The pubertal developmental stage was determined according to Marshall and Tanner and categorized into 2 groups (prepubertal: boys with pubic hair and gonadal stage I, girls with pubic hair stage and breast stage I; pubertal: boys with pubic hair or gonadal stage ≥II, girls with pubic hair stage or breast stage ≥II).
Blood sampling was performed while participants were in the fasting state at 8 AM. Serum GLP-1 concentrations were measured by a high-specific enzyme-linked immunosorbent assay (human active GLP-1 ELISA Kit, Linco Research, St. Charles, Missouri, USA) for GLP-1(7-36)amide and GLP-1(7-37) without cross-reactions to glucagon or to other forms of GLP-1. All values of GLP-1 are composed of GLP-1(7-36)amide and GLP-1(7-37). The sensitivity stated by the manufacturer was 2 pmol/L, whereas we determined a sensitivity of 0.5 pmol/L. Insulin concentrations were measured by microparticle enhanced immunometric assay (MEIA, Abbott, Wiesbaden, Germany). Glucose levels were determined by colorimetric test with a Vitros analyzer (Ortho Clinical Diagnostics, Neckargemuend, Germany). Intraassay and interassay coefficients of variation were <5% in all methods apart from GLP-1 (<13%). Homeostasis model assessment (HOMA) was used to detect the degree of insulin resistance (21): The resistance can be assessed from the fasting glucose and insulin concentrations by the formula: resistance (HOMA) = (insulin [mU/L] × glucose [mmol/L]/22.5).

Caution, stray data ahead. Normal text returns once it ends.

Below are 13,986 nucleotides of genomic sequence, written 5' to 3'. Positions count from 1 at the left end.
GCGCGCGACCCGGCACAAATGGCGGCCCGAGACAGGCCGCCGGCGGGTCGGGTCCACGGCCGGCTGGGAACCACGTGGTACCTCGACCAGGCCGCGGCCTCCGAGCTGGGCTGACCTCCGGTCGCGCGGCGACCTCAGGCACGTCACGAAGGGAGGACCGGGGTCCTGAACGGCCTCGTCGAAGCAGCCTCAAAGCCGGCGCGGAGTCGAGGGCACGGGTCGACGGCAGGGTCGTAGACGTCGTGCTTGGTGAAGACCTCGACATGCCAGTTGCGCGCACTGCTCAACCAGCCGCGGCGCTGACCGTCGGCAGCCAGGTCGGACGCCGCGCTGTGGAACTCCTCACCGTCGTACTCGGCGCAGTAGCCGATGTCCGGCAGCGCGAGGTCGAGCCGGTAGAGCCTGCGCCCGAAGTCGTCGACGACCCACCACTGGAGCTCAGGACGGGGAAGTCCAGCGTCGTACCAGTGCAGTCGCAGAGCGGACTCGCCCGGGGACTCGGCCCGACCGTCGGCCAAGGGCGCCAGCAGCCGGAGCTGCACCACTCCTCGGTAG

The obesity intervention program, Obeldicks, has been described in detail elsewhere (22). Briefly, the program was based on physical exercise, nutrition education, and behavior therapy, including individual psychological care of the child and the family. The nutritional course was based on a fat-reduced and sugar-reduced diet compared with the everyday nutrition of German children (22): The diet contained 30% fat, 15% protein, and 55% carbohydrates, including 5% sugar. Substantial weight loss during the 1-year intervention was defined by a reduction in SDS-BMI of 0.5 or more because with a reduction of <0.5 SDS-BMI, no improvement of insulin resistance and cardiovascular risk factors could be measured in obese children (23,24).